Fate of wild places in five countries’ hands

True wild spaces — land and sea areas mostly unaffected by humanity’s explosive expansion and appetite for food and natural resources — now cover just a quarter of the planet. (Ruvan Boshoff/Gallo Images)

True wild spaces — land and sea areas mostly unaffected by humanity’s explosive expansion and appetite for food and natural resources — now cover just a quarter of the planet. (Ruvan Boshoff/Gallo Images)

More than 70% of Earth’s last untouched wilderness lies in the territories of just five countries, most of which have alarmed environmentalists with their lukewarm response to climate change.

This is according to new research published in the journal Nature, which found that nearly three-quarters of the wilderness that’s left is in Australia, Brazil, Canada, Russia and the United States.

True wild spaces — land and sea areas mostly unaffected by humanity’s explosive expansion and appetite for food and natural resources — now cover just a quarter of the planet. These places are refuges for thousands of endangered species, and provide some defences against the devastating weather events brought about by climate change.

“A few countries own a lot of this untouched land and they have a massive responsibility to keep the last of the wild,” said James Watson, professor of conservation science at the University of Queensland and the lead author.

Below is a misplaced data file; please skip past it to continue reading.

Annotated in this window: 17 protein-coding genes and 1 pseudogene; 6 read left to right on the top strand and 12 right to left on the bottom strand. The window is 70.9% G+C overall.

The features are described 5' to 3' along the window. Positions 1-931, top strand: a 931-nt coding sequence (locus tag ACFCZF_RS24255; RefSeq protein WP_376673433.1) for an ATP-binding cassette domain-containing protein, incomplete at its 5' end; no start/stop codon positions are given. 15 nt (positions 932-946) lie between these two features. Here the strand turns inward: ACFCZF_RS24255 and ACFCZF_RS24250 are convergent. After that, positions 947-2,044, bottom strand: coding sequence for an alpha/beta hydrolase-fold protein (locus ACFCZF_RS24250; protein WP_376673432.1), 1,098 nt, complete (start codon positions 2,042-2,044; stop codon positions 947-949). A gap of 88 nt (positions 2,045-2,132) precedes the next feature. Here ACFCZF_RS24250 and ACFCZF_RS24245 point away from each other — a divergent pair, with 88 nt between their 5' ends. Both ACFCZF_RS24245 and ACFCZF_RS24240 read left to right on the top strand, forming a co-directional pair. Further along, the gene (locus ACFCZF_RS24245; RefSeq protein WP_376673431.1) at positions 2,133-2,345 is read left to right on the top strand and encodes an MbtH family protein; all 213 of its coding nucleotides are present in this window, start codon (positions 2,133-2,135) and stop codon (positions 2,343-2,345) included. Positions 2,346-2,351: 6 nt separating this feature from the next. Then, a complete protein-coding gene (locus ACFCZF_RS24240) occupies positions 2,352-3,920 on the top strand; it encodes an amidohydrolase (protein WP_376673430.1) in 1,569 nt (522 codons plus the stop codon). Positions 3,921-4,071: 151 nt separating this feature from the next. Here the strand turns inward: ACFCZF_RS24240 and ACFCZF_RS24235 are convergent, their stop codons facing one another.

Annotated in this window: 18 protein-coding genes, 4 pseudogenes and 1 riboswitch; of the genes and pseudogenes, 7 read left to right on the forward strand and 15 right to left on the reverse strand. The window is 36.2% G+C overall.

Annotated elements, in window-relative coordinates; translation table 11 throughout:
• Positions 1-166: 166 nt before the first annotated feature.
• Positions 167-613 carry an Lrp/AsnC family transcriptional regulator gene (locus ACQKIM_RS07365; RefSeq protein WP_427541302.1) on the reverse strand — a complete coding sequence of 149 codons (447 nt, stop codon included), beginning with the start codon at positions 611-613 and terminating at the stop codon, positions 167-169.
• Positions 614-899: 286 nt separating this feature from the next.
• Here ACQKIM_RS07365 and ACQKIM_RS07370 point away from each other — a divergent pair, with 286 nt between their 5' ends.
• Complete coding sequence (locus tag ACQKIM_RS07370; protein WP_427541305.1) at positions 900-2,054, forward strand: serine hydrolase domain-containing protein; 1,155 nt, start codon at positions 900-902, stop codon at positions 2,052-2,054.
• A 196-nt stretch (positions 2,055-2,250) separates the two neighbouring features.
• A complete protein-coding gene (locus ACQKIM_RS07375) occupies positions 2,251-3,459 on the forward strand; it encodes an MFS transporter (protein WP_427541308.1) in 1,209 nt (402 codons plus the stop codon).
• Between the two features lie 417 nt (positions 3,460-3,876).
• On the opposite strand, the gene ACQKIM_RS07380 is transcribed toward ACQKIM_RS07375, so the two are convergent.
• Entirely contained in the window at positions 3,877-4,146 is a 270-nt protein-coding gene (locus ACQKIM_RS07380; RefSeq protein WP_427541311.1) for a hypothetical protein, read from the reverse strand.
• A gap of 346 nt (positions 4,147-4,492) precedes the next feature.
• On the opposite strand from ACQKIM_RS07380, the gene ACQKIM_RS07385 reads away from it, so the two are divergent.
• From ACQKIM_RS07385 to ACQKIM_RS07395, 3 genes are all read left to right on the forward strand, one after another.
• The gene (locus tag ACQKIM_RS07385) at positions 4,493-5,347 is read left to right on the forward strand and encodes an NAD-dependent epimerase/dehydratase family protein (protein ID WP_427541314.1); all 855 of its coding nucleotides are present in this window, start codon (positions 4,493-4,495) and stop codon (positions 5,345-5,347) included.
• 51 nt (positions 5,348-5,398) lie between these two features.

Russia is vague about its conservation commitments and President Vladimir Putin suggested last year that climate change was not caused by humans. President Donald Trump has said the US is leaving the Paris deal on climate change, and Brazil last week elected a right-winger who has pledged to rescind legal protections for the Amazon rain forest.

Just 23% of land is untouched by agriculture and industry.
A century ago that figure stood at 85%.

The conservation group WWF warned this week that human consumption had decimated global wildlife and triggered a mass-extinction event. In the past 40 years populations of fish, birds, amphibians, reptiles and mammals have plummeted, on average, by 60%.

The scientists warned that Earth’s wild places were facing “the same extinction crisis as species”.

As well as being havens for biodiversity, wildernesses such as the boreal forest in Canada — which acts as a carbon sink — form the planet’s frontline protection against runaway climate change.

But the scientists also noted that “there’s time [for politicians] to break the mould and show some leadership”.

They called for greater legislation and reform at global finance initiatives to protect unspoilt areas. — AFP

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